The obvious stuff first: We gave it a name, and designated forcefield-alert as a child of forcefield. Whenever a log matches the forcefield decoder, it'll then be decoded using forcefield-alert to extract the data fields to match on.

Now for the fun stuff...First, we set the offset to "after_parent" - this means that OSSEC starts looking for matches after the 'prematch' stuff (date, time, & ForceField) we specified inside the parent forcefield.

So our log line actually looks like this:

2010-09-25 15:28:42 WARN ForceField IP:127.0.0.1@script_x: forcefield on; enabled forcefield arbitrarily!

But after extracting the pre-match data, our log line, in OSSEC's brain, looks like this:

IP:127.0.0.1@script_x: forcefield on; enabled forcefield arbitrarily!

So what do we care about? What fields do we want to test again? A good rule is to decode any data that you want to match inside a rule as well as any data you might need to initiate an active response. I set these items to bold below:

IP:127.0.0.1@script_x: forcefield on; enabled forcefield arbitrarily!

OSSEC only allows specific field definitions. These can be found at the top of the local_decoder.xml file. For the purposes of our log file, we'll want the IP, the script, the action taken by the system, and the additional data.
When creating the regex for OSSEC, we extract all data inside parenthesis, so we build our regex like this:

IP:(\d+.\d+.\d+.\d+)@(\w+): (forcefield \w+); (\.*)

Then, to specify which parenthetical regex is which field, you add the <order> line, using available fields in decoders.xml:

<order>srcip,url,action,extra_data</order>

Save your local_decoder.xml and let's run the log file through ossec-logtest again.

ossec-testrule: Type one log per line.
2010-09-25 15:28:42 WARN ForceField IP:127.0.0.1@script_x: forcefield on; enabled forcefield arbitrarily!
**Phase 1: Completed pre-decoding.
full event: '2010-09-25 15:28:42 WARN ForceField IP:127.0.0.1@script_x: forcefield on; enabled forcefield arbitrarily!'
hostname: 'my_system'
program_name: '(null)'
log: '2010-09-25 15:28:42 WARN ForceField IP:127.0.0.1@script_x: forcefield on; enabled forcefield arbitrarily!'
**Phase 2: Completed decoding.
decoder: 'forcefield'
srcip: '127.0.0.1'
url: 'script_x'
action: 'forcefield on'
extra_data: 'enabled forcefield arbitrarily!'

Looks good! It found our decoder and extracted the fields the way we want 'em. Now, we're ready to write local rules.

Step 3: Write custom rules


Open /var/ossec/local_rules.xml and add rules. First, we create a group, and a "catch-all" rule to run against any log that is decoded by our forcefield decoder. We set this as level 0 because we don't want it to trigger an alert:

<group name="forcefield">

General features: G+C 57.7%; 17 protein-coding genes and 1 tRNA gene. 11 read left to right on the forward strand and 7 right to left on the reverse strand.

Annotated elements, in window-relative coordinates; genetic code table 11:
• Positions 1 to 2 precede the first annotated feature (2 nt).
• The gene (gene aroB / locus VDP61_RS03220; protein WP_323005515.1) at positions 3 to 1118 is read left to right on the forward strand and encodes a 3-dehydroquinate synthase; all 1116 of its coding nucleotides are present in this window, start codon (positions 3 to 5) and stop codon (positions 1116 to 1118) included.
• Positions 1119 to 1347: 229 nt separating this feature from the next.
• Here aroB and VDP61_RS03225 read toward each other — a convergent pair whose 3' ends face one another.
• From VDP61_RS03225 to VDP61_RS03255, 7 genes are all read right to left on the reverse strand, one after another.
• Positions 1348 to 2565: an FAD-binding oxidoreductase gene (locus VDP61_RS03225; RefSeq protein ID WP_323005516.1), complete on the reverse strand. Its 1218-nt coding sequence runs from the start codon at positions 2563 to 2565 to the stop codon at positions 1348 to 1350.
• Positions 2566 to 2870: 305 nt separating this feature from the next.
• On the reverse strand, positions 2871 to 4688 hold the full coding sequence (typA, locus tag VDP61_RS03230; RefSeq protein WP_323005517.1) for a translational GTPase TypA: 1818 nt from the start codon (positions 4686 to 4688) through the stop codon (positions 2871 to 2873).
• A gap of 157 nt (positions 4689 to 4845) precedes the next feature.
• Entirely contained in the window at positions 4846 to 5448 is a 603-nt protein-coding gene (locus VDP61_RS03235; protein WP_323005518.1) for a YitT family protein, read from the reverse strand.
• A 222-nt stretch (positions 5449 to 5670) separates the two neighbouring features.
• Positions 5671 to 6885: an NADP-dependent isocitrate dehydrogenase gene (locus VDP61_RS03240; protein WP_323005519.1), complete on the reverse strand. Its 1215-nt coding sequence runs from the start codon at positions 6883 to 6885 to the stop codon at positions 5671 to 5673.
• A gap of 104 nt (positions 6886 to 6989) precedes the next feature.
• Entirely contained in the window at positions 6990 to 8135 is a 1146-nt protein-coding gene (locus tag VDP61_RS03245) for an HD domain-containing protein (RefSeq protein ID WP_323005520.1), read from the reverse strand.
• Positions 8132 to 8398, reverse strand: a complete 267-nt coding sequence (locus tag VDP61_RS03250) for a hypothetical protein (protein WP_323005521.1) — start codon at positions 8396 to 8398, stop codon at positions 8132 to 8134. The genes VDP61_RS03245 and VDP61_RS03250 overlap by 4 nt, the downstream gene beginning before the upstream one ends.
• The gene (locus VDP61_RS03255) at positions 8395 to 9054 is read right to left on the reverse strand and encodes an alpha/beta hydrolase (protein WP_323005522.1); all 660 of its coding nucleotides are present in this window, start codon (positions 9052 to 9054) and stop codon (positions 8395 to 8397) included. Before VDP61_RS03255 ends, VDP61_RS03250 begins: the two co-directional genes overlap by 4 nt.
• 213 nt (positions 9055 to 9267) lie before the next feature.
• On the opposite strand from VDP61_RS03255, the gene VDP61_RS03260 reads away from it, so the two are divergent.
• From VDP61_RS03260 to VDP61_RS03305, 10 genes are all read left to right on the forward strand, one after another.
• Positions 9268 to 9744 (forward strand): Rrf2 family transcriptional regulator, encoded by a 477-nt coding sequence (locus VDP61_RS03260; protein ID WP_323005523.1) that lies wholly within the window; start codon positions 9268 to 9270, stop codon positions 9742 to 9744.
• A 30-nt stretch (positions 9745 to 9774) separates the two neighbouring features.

<rule id="700005" level="0">
    <decoded_as>forcefield</decoded_as>
    <description>Custom Forcefield Alert</description>
  </rule>
</group>

Next, we add dependent rules that trigger if the action matches what's specified in the rule. <if_sid> specifies the dependency:

<group name="forcefield">
  <rule id="700005" level="0">
    <decoded_as>forcefield</decoded_as>
    <description>Custom Forcefield Alert</description>
  </rule>
  <!-- Alert if forcefield enabled -->
  <rule id="700006" level="12">
    <if_sid>700005</if_sid>
    <action>forcefield on</action>
    <description>Forcefield enabled!</description>
  </rule>
  <!-- Alert if forcefield disabled -->
    <rule id="700007" level="7">
    <if_sid>700005</if_sid>
    <action>forcefield off</action>
    <description>Forcefield off!</description>
  </rule>
  <rule id="700008" level="14">
    <if_sid>700005</if_sid>
    <action>forcefield hyperdrive</action>
    <description>Forcefield in hyperdrive, watch out!</description>
  </rule>
</group>

Save your local_rules.xml file, and let's test it again:

ossec-testrule: Type one log per line.
2010-09-25 15:28:42 WARN ForceField IP:127.0.0.1@script_x: forcefield on; enabled forcefield arbitrarily!
**Phase 1: Completed pre-decoding.
full event: '2010-09-25 15:28:42 WARN ForceField IP:127.0.0.1@script_x: forcefield on; enabled forcefield arbitrarily!'
hostname: 'my_system'
program_name: '(null)'
log: '2010-09-25 15:28:42 WARN ForceField IP:127.0.0.1@script_x: forcefield on; enabled forcefield arbitrarily!'
**Phase 2: Completed decoding.
decoder: 'forcefield'
srcip: '127.0.0.1'
url: 'script_x'
action: 'forcefield on'
extra_data: 'enabled forcefield arbitrarily!'
**Phase 3: Completed filtering (rules).
Rule id: '700006'
Level: '12'
Description: 'Forcefield enabled!'
**Alert to be generated.

Cool - now we're ready to restart OSSEC and check alerts. When restarting OSSEC, you may find that the new log file that you're using should exist before you restart OSSEC--if it doesn't find it, it ignores it. Also, when writing your own rules, set levels specific to your OSSEC deployment - for example, if you've enabled active response and want to trigger it, make sure you extract the srcip using your decoder and set the level in the rule to match the level specific to your active response command in ossec.conf.